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Learning Library Photo Skills, Wedding Skills

36:02 Duration

Reception: Dances and Toasts

One of the parts of the wedding day that tends to make most photographers nervous are the reception dances and toasts. Wedding receptions are fast-paced, sometimes stressful, and always fun – but how do you know how to approach them?  What lenses?  How do you light them?  Where do you even begin?

Wedding photographer Susan Stripling will walk you through the entire process of photographing reception dances and toasts.  She will help you learn how to light these scenarios with ease!

This tutorial will demystify the following:

  • How to manage a reception timeline
  • What camera settings you’ll need to work with on and off-camera flash
  • How shutter speed affects the exposure when working with flash
  • What f-stops to shoot a reception with
  • How ISO factors into exposing an image while using flash
  • How to set up an off-camera flash
  • When to use on and off-camera flash

Susan will walk you through a realistic first dance scenario, as well as the setup for toasts and blessings.  She will help you understand where to position your lights, how to create a proper exposure, and how to create images at every wedding that will thrill both you and your clients.

She will conclude the tutorial by answering many common questions and help you troubleshoot common problems that can come up during this part of the day.  After this video, you’ll have the confidence to tackle first dances, parent dances, toasts, and blessings with ease!


  1. Susan, quick thing: for toasts, first dances etc like this, will you ever use the flashbender or do you keep it off and just have the sto-fen for these? Thank you!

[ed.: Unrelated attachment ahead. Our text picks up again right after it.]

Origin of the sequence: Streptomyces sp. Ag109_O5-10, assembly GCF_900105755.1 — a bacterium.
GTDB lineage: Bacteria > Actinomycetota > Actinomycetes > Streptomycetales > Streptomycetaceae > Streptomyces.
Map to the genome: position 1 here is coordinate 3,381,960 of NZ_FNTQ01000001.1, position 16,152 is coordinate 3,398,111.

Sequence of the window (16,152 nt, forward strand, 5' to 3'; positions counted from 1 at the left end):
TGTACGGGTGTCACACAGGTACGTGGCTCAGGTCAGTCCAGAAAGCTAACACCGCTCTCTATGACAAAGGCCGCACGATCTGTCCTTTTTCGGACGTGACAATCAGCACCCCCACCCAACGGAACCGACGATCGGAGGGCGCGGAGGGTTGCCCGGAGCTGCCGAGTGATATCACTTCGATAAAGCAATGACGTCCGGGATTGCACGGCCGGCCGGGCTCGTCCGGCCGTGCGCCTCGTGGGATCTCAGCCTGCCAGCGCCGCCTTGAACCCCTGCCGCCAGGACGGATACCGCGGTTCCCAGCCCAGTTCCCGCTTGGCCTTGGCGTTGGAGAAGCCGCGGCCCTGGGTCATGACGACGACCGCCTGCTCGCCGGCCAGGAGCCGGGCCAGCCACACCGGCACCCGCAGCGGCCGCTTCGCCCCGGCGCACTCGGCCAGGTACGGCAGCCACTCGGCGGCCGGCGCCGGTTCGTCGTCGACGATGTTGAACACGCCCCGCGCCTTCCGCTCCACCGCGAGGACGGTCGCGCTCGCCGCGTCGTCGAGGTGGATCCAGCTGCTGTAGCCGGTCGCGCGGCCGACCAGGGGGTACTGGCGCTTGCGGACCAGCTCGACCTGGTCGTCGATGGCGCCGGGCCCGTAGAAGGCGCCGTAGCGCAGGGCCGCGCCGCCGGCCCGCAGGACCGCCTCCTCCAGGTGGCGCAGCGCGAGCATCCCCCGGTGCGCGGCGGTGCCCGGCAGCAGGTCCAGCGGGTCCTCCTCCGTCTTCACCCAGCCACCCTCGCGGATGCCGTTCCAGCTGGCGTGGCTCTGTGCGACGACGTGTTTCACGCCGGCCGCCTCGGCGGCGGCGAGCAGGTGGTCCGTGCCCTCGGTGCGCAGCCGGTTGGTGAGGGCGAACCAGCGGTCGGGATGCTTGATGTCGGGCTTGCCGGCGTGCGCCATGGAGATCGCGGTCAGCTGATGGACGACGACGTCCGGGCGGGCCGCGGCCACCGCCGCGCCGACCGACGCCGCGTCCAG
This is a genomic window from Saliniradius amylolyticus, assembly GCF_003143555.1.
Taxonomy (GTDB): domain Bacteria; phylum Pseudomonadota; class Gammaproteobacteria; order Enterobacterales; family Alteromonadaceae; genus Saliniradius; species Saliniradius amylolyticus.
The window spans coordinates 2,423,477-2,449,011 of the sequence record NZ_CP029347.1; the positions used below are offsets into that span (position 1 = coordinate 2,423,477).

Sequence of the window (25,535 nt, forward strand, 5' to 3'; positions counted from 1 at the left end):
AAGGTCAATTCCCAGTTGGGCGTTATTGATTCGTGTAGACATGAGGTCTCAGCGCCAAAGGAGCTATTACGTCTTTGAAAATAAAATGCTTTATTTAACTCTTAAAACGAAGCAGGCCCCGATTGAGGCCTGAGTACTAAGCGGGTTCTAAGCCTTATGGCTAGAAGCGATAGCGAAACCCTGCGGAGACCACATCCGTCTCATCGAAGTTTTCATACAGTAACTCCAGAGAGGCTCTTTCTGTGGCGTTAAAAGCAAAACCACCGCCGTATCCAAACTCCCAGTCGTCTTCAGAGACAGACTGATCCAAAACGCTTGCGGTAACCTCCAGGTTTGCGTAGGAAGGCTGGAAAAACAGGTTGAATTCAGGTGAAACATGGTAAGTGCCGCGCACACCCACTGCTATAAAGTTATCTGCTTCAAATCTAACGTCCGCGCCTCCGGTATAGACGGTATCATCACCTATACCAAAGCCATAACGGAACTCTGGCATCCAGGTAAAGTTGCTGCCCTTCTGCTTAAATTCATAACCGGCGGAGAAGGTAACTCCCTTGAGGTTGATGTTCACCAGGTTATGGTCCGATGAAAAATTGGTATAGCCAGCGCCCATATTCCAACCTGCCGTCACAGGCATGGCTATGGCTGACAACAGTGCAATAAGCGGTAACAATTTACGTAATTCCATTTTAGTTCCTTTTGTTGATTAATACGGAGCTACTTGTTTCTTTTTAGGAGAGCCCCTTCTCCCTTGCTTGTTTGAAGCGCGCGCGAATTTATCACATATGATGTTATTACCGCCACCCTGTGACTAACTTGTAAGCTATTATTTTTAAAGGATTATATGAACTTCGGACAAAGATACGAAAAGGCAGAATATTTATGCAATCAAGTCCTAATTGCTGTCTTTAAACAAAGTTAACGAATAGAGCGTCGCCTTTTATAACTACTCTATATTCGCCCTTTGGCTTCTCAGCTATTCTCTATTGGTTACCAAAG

2. Umm. are the video lights still on while your shooting these? Im assuming so. If the video lights weren’t on, it would change the lighting on there faces dramatically. Id suggest having a couple video lights up to help for focus, and to achieve the same results as you have presented. That should of been mentioned in the video.

  3. Hey Susan, two quick questions. Do you use single or continuous focus in receptions? Also when photographing dances and party shots do you center focus and recompose or do you use other focus points? I ask because sometimes it can get to dark and my camera struggle finding focus. Thanks in advance.

  4. I was curious… I shoot a lot of receptions in outdoor locations. When it comes to your flash with grip and grins and dancing, do you still have it tilted back a bit when you don’t have anything to bounce it off of? Do you use your Rogue Flashbender?

  5. It seems like the room that this video was shot in had pretty great ambient light to begin with, but a lot of receptions can be very, very dark depending on the venue. The fundamentals of this video would stay the same, but it’s worth noting…ISO might have to just get cranked to adjust.

    1. This is true. No one set of settings is applicable to all events in all spaces and conditions!

  6. what is the basic distance of your assistant to the subject? I am guessing about 10 feet?… I realize the power of the flash can change, but does she stay steady at her distance or at least try to stay the same?

    1. It depends on every wedding, and each venue and lighting condition. She’s anywhere from 10-15 feet from the subject, usually.


Susan Stripling